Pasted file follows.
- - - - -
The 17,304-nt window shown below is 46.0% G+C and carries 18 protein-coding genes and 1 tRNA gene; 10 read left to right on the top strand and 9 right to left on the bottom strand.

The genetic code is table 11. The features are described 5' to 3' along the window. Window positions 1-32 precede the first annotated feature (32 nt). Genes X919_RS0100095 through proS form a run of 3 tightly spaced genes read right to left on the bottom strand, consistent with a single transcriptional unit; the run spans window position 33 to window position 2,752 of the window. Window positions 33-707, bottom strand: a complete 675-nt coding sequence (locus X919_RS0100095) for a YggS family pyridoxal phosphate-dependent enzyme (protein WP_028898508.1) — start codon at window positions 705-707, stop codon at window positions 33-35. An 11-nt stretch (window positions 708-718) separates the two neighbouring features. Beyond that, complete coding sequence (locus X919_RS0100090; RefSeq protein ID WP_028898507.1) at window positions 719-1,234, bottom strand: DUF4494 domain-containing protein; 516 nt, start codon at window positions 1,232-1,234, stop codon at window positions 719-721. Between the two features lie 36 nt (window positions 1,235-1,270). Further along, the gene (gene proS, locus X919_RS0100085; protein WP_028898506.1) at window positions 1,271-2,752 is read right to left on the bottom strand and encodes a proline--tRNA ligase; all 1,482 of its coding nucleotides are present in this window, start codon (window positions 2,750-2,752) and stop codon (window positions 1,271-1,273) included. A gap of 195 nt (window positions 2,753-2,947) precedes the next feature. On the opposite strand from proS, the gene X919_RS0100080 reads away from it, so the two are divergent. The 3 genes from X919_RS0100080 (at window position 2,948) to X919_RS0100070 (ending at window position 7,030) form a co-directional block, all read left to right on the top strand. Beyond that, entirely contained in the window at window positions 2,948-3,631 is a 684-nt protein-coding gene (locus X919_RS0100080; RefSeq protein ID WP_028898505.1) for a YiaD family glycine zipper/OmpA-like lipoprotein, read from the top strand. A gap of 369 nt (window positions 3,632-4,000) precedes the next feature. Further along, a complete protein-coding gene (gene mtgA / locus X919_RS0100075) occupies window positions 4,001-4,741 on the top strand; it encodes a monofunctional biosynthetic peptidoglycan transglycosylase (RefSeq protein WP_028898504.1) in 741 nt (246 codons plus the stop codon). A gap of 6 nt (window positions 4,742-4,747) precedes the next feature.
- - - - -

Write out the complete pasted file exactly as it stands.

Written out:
The 17,304-nt window shown below is 46.0% G+C and carries 18 protein-coding genes and 1 tRNA gene; 10 read left to right on the top strand and 9 right to left on the bottom strand.

The genetic code is table 11. The features are described 5' to 3' along the window. Window positions 1-32 precede the first annotated feature (32 nt). Genes X919_RS0100095 through proS form a run of 3 tightly spaced genes read right to left on the bottom strand, consistent with a single transcriptional unit; the run spans window position 33 to window position 2,752 of the window. Window positions 33-707, bottom strand: a complete 675-nt coding sequence (locus X919_RS0100095) for a YggS family pyridoxal phosphate-dependent enzyme (protein WP_028898508.1) — start codon at window positions 705-707, stop codon at window positions 33-35. An 11-nt stretch (window positions 708-718) separates the two neighbouring features. Beyond that, complete coding sequence (locus X919_RS0100090; RefSeq protein ID WP_028898507.1) at window positions 719-1,234, bottom strand: DUF4494 domain-containing protein; 516 nt, start codon at window positions 1,232-1,234, stop codon at window positions 719-721. Between the two features lie 36 nt (window positions 1,235-1,270). Further along, the gene (gene proS, locus X919_RS0100085; protein WP_028898506.1) at window positions 1,271-2,752 is read right to left on the bottom strand and encodes a proline--tRNA ligase; all 1,482 of its coding nucleotides are present in this window, start codon (window positions 2,750-2,752) and stop codon (window positions 1,271-1,273) included. A gap of 195 nt (window positions 2,753-2,947) precedes the next feature. On the opposite strand from proS, the gene X919_RS0100080 reads away from it, so the two are divergent. The 3 genes from X919_RS0100080 (at window position 2,948) to X919_RS0100070 (ending at window position 7,030) form a co-directional block, all read left to right on the top strand. Beyond that, entirely contained in the window at window positions 2,948-3,631 is a 684-nt protein-coding gene (locus X919_RS0100080; RefSeq protein ID WP_028898505.1) for a YiaD family glycine zipper/OmpA-like lipoprotein, read from the top strand. A gap of 369 nt (window positions 3,632-4,000) precedes the next feature. Further along, a complete protein-coding gene (gene mtgA / locus X919_RS0100075) occupies window positions 4,001-4,741 on the top strand; it encodes a monofunctional biosynthetic peptidoglycan transglycosylase (RefSeq protein WP_028898504.1) in 741 nt (246 codons plus the stop codon). A gap of 6 nt (window positions 4,742-4,747) precedes the next feature.